Pictorial carpet


Northern Indian (Lahore)
Mughal dynasty
about 1590–1600

Object Place: Lahore, Northern India


243 x 155 cm (95 11/16 x 61 in.)

Accession Number


Medium or Technique

Cotton warp and weft with wool knotted pile

Not On View


Asia, Textiles and Fashion Arts



Warp, white cotton; weft pinkish brown cotton(?) apparently two threads between each row of knots. One hundred Persian (Sehna) knots to a square centimeter; pile, wool. The ground of the main field is of dark red. The design main field is dark red. The design of houses, men, real and imaginary, birds, and animals is of light tan, dark blue, greens, yellow, white and red. The ground of the main border is light neutral tan, on this is a design of palmettes filled with masks and separated filled with masks and separated by flowers and Chinese looking birds. The inner guard band has a floral design; the outer one has a reciprocal design.


July, 1882, Durlacher and Marks, London [see note 1]. About 1882, with Torrey, Bright and Capen, Boston [see note 2]; sold by Torrey, Bright, and Capen to Frederick Lothrop Ames (b. 1835 - d. 1893), Boston; by inheritance to his widow, Rebecca Blair (Mrs. Frederick Lothrop) Ames (b. 1838 - d. 1905), Boston; 1893, gift of Mrs. Frederick L. Ames to the MFA. (Accession Date: December 19, 1893)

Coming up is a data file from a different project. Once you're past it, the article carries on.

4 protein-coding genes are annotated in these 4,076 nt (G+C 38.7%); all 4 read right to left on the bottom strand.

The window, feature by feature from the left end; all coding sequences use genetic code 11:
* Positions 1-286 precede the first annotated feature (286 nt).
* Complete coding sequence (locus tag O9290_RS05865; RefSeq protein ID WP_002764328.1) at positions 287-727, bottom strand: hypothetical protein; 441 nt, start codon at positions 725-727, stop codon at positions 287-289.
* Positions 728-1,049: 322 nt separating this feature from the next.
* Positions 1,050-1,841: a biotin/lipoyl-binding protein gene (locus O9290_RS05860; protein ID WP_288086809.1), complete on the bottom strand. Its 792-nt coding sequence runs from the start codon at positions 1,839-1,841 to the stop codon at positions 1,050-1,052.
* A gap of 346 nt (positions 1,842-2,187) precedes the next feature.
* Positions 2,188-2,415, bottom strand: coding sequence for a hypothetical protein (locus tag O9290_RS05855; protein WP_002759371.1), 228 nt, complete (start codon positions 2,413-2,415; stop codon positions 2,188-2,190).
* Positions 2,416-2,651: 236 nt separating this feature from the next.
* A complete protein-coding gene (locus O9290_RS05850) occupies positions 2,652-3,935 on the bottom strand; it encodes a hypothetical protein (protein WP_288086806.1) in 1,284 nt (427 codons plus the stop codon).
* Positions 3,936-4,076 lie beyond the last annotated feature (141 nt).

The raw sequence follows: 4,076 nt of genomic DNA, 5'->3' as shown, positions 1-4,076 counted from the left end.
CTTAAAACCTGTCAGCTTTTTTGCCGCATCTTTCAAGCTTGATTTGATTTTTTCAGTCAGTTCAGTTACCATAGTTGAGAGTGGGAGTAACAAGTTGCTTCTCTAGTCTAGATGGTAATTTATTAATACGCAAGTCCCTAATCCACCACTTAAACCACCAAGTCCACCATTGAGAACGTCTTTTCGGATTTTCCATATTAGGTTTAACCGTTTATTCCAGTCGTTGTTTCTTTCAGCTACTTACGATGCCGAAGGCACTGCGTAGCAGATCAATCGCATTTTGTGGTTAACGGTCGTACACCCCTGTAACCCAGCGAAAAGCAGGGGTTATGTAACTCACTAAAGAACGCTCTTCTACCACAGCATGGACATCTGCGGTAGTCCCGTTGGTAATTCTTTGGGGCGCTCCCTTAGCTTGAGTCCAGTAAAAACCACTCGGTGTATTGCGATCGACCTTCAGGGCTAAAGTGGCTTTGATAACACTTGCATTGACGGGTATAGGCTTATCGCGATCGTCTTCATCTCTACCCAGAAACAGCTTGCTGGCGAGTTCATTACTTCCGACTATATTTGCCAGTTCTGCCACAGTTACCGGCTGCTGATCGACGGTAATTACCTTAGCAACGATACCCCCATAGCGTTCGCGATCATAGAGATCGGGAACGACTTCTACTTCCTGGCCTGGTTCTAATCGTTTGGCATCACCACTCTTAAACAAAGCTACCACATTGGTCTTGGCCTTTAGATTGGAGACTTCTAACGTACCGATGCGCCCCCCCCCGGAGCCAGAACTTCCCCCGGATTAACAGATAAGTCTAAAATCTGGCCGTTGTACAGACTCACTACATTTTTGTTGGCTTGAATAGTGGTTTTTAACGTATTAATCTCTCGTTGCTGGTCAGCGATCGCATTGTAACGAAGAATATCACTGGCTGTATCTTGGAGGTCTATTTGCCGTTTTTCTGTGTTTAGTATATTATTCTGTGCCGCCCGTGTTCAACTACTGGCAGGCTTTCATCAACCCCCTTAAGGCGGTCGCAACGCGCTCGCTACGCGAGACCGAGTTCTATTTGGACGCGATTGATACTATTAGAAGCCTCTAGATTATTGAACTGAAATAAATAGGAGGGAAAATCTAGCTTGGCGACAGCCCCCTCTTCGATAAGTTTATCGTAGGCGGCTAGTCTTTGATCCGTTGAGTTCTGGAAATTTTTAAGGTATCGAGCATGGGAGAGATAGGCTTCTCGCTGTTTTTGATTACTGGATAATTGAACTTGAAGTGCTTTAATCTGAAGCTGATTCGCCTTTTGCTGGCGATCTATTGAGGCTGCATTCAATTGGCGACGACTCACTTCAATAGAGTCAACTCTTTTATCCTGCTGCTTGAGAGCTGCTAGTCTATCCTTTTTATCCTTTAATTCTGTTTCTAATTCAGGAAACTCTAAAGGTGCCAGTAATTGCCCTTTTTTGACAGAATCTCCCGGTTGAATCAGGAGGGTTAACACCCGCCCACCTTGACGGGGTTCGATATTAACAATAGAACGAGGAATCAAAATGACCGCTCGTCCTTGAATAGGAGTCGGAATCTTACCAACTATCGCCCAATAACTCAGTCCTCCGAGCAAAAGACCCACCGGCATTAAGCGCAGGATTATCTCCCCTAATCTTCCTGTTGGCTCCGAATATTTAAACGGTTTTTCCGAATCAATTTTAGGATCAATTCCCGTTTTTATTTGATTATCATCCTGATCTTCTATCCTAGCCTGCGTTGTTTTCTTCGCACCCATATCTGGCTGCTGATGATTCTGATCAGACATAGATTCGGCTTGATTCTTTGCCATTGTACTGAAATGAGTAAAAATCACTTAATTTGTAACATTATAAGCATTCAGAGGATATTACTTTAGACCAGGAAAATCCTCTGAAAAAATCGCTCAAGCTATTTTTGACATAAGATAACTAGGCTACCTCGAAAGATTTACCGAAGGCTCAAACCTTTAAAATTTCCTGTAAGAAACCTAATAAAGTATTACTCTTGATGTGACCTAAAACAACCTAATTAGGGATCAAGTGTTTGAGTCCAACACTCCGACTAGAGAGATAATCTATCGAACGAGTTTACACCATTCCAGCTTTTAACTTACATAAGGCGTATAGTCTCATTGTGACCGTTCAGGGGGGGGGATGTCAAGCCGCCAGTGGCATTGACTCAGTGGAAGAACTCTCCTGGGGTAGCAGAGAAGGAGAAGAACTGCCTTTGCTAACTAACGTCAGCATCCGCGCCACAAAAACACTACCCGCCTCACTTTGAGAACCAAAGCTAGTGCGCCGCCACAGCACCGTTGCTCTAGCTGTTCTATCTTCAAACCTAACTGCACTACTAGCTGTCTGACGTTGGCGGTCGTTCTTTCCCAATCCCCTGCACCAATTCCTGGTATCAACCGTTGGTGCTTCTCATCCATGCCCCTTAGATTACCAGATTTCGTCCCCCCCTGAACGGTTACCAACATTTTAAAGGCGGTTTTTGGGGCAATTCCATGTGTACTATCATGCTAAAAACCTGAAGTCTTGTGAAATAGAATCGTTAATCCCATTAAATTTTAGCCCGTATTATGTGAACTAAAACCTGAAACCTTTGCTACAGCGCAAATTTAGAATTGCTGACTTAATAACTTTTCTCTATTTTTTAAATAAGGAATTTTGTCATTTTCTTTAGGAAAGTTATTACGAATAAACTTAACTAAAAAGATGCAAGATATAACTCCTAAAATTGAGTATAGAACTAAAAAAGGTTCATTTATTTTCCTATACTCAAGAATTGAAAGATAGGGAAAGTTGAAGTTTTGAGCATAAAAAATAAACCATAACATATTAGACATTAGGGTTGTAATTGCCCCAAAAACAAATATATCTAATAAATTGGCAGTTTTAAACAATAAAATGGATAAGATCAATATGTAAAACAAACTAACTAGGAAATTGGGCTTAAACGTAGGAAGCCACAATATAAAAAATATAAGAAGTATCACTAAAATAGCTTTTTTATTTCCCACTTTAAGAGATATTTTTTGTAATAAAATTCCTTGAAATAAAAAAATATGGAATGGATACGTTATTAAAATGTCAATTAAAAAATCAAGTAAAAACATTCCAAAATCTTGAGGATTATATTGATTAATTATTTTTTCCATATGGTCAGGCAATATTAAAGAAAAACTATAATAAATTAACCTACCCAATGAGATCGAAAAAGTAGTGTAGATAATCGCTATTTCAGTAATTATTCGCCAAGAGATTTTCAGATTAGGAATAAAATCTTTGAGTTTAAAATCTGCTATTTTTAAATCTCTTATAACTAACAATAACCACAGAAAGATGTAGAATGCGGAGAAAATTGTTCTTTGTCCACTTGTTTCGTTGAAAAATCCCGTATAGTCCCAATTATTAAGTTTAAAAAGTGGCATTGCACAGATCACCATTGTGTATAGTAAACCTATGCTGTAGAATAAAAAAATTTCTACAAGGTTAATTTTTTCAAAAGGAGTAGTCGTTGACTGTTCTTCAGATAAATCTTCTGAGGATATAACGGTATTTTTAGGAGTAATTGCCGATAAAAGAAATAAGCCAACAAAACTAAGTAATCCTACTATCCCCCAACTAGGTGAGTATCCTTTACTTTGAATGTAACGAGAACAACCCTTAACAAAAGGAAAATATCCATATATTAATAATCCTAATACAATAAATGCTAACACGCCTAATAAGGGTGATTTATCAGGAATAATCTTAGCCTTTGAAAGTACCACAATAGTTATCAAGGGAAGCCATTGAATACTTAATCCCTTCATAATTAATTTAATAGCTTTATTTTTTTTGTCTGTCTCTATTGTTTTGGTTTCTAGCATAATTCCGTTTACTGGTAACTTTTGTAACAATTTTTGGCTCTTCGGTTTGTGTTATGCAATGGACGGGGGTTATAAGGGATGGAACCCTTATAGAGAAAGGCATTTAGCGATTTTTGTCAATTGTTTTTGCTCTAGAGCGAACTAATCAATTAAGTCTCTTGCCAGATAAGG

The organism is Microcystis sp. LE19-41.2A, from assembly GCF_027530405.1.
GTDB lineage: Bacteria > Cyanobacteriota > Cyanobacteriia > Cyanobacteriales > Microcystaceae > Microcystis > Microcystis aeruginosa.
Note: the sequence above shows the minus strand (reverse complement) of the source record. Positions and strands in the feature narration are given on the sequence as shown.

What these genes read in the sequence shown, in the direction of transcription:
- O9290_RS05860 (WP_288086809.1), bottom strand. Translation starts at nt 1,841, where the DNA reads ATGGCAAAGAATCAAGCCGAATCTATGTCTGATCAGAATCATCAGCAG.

[1] In July, 1882, William Morris and the architect H. H. Richardson examined the carpet at Durlacher and Marks, London. It has been suggested that Richardson was puchasing objects of decorative arts for his clients in the United States; members of the Ames family, including Frederick Lothrop Ames, were clients of Richardson's. See James F. O'Gorman, ed., "On vacation with H. H. Richardson," Archives of American Art Journal 19, no. 1 (1979), pp. 2-14. Whether Richardson in fact played a direct role in bringing the carpet to this country is not known.

[2] According to information provided by Mr. Torrey (Torrey, Bright and Capen) to the MFA, his firm sold the carpet to Mr. Ames, possibly in 1882.

Credit Line

Gift of Mrs. Frederick L. Ames, in the name of Frederick L. Ames